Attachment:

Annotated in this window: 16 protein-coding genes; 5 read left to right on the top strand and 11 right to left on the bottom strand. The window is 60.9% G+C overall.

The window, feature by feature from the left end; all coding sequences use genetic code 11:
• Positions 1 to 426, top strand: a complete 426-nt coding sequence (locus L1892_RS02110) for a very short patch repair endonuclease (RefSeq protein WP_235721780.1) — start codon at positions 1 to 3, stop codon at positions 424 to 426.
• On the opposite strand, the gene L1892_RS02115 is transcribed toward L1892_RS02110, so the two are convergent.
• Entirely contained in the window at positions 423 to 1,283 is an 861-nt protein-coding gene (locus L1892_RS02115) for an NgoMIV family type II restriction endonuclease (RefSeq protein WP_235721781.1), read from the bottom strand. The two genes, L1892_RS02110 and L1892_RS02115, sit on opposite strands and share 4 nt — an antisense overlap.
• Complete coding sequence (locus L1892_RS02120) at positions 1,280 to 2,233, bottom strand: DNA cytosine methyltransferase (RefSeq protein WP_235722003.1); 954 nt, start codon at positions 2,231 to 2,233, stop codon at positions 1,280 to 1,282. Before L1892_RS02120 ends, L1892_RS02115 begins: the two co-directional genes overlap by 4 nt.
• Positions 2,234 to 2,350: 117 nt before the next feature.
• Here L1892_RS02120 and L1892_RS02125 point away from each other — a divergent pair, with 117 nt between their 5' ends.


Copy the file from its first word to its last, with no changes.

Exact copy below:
Annotated in this window: 16 protein-coding genes; 5 read left to right on the top strand and 11 right to left on the bottom strand. The window is 60.9% G+C overall.

The window, feature by feature from the left end; all coding sequences use genetic code 11:
• Positions 1 to 426, top strand: a complete 426-nt coding sequence (locus L1892_RS02110) for a very short patch repair endonuclease (RefSeq protein WP_235721780.1) — start codon at positions 1 to 3, stop codon at positions 424 to 426.
• On the opposite strand, the gene L1892_RS02115 is transcribed toward L1892_RS02110, so the two are convergent.
• Entirely contained in the window at positions 423 to 1,283 is an 861-nt protein-coding gene (locus L1892_RS02115) for an NgoMIV family type II restriction endonuclease (RefSeq protein WP_235721781.1), read from the bottom strand. The two genes, L1892_RS02110 and L1892_RS02115, sit on opposite strands and share 4 nt — an antisense overlap.
• Complete coding sequence (locus L1892_RS02120) at positions 1,280 to 2,233, bottom strand: DNA cytosine methyltransferase (RefSeq protein WP_235722003.1); 954 nt, start codon at positions 2,231 to 2,233, stop codon at positions 1,280 to 1,282. Before L1892_RS02120 ends, L1892_RS02115 begins: the two co-directional genes overlap by 4 nt.
• Positions 2,234 to 2,350: 117 nt before the next feature.
• Here L1892_RS02120 and L1892_RS02125 point away from each other — a divergent pair, with 117 nt between their 5' ends.